Add the confectioners’ sugar, salt, baking powder, and citric acid and mix on low speed just to incorporate them into the batter. Crank the speed back up to medium-high and beat for 2 to 3 minutes, until you have a brilliant stark white, beautifully smooth frosting. It should look just like it came out of a plastic tub at the grocery store! Use the frosting immediately, or store it in an airtight container in the fridge for up to 1 week.
Birthday Cake Crumb
makes for 275g (2¼ cups)
- ½ cup (100g) granulated sugar
- 1½ tablespoons (25g) light brown sugar, tightly packed
- ¾ cup (90g) cake flour
- ½ teaspoon (2g) baking powder
- ½ teaspoon (2g) kosher salt
- 2 tablespoons (20g) rainbow sprinkles
- ¼ cup (40g) grapeseed oil <-- vegetable oil also works
- 1 tablespoon (12g) clear vanilla extract <-- again, regular works
Heat the oven to 300°F.
Combine the sugars, flour, baking powder, salt, and sprinkles in the bowl of a stand mixer fitted with the paddle attachment and mix on low speed until well combined.
Add the oil and vanilla and paddle again to distribute. The wet ingredients will act as glue to help the dry ingredients form small clusters; continue paddling until that happens.
Spread the cluster on a parchment- or Silpat-lined sheet pan. Bake for 20 minutes, breaking them up occasionally. The crumbs should still be slightly moist to the touch; they will dry and harden as they cool.
Let the crumbs cool completely before using in a recipe or scarfing by the handful. Oh you will want to do that. You can get away with eating maybe 1/4 cup of them. This recipe makes a lot. Stored in an airtight container, the crumbs will keep fresh for 1 week at room temperature or 1 month in the fridge or freezer.
You will need a 6" cake ring and two 20"x3" pieces of acetate. Come on. I know you don't have them. Add them to your Amazon wish list along with the glucose and the citric acid, hopefully get them for Christmas or your birthday, and wait for an excuse to use them.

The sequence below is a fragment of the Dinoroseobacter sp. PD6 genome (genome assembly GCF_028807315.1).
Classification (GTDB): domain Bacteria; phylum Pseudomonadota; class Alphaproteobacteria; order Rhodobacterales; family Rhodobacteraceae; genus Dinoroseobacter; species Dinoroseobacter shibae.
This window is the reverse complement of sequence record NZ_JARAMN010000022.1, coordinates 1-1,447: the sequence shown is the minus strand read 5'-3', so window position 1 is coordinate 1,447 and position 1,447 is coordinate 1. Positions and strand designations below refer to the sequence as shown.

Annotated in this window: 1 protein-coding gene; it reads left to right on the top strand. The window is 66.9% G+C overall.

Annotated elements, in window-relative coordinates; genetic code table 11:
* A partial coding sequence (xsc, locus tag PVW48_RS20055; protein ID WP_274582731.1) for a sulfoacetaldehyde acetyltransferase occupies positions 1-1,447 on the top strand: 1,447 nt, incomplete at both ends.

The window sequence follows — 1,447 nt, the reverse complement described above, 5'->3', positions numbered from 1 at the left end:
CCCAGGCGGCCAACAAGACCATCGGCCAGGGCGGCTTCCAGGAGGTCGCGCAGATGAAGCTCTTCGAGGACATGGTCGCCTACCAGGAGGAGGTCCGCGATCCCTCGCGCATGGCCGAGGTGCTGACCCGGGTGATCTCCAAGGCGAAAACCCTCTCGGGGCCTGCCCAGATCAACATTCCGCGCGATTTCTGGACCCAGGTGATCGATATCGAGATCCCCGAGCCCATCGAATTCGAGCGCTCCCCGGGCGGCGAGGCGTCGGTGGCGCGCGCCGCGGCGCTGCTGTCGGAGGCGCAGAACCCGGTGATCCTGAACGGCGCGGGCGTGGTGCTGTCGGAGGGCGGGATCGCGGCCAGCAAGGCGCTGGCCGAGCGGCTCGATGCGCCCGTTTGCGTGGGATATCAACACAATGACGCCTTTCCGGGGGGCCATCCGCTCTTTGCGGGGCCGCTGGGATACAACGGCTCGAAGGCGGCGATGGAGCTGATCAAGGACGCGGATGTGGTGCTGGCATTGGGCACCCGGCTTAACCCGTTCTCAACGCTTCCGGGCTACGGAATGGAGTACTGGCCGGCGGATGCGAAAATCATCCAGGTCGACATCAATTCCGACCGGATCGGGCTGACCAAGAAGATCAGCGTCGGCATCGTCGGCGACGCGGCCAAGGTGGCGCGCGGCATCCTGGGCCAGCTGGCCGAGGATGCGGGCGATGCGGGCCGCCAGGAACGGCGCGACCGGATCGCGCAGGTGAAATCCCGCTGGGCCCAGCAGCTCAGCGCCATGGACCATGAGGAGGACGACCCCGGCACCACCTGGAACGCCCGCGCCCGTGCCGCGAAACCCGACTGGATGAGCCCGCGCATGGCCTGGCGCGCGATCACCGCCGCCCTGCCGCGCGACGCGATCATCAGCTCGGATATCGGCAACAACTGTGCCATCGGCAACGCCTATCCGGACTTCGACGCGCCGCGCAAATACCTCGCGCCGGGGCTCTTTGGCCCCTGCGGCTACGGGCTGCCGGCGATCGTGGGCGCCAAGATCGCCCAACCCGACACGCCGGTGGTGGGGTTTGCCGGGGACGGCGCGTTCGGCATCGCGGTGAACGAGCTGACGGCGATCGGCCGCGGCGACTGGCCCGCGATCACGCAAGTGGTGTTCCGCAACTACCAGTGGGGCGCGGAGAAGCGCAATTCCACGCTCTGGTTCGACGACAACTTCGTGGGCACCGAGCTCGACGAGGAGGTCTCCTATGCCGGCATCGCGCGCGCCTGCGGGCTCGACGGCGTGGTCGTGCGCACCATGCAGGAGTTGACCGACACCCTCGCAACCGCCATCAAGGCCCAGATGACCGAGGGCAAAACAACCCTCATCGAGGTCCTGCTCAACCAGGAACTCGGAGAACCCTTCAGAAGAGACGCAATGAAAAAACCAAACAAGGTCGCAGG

Put a piece of parchment or a Silpat on the counter. Invert the cake onto it and peel off the parchment or Silpat from the bottom of the cake. Use a 6" cake ring to stamp out 2 circles from the cake. These are your top 2 cake layers. The remaining cake “scrap” will come together to make the bottom layer of the cake.
Clean the cake ring and place it in the center of a sheet pan lined with clean parchment or a Silpat. Use 1 strip of acetate to line the inside of the cake ring.
Put the cake scraps in the ring and use the back of your hand to tamp the scraps together into a flat even layer.
Dunk a pastry brush in the birthday cake soak and give the layer of cake a good, healthy bath of half of the soak.
Use the back of a spoon to spread one-fifth of the frosting in an even layer over the cake.
Sprinkle one-third of the birthday crumbs evenly over the top of the frosting. Use the back of your hand to anchor them in place.
Use the back of a spoon to spread a second fifth of the frosting as evenly as possible over the crumbs. This is quite impossible. Give it your best shot and try not to get too uptight about it. Neatness doesn't really matter.
- layer 2, the middle -
With your index finger, gently tuck the second strip of acetate between the cake ring and the top ¼ inch of the first strip of acetate, so that you have a clear ring of acetate 5 to 6 inches tall—high enough to support the height of the finished cake. Set a cake round on top of the frosting, and repeat the process for layer 1 (if 1 of your 2 cake rounds is jankier than the other, use it here in the middle and save the prettier one for the top). This acetate stuff is truly a pain in the ass, but it's worth the hassle, I tell you, if only for the satisfaction you will feel when you peel it off later.
- layer 3, the top -
Nestle the remaining cake round into the frosting. Cover the top of the cake with the last fifth of the frosting. Give it volume and swirls, or do as we do and opt for a perfectly flat top. Garnish the frosting with the remaining birthday crumbs.
Transfer the sheet pan to the freezer and freeze for a minimum of 12 hours to set the cake and filling. The cake will keep in the freezer for up to 2 weeks.
At least 3 hours before you are ready to serve the cake, pull the sheet pan out of the freezer and, using your fingers and thumbs, pop the cake out of the cake ring. I've also set the cake on top of smaller, upside-down bowl and pushed down on the ring. It's easier than using your hands. Gently peel off the acetate and transfer the cake to a platter or cake stand. Let it defrost in the fridge for a minimum of 3 hours (wrapped well in plastic, it can be refrigerated for up to 5 days).
Slice the cake into wedges and serve.
"[This] was glorious food and even made the cream soda that washed it down taste better. I described it as the Platonic ideal of a Funfetti cake."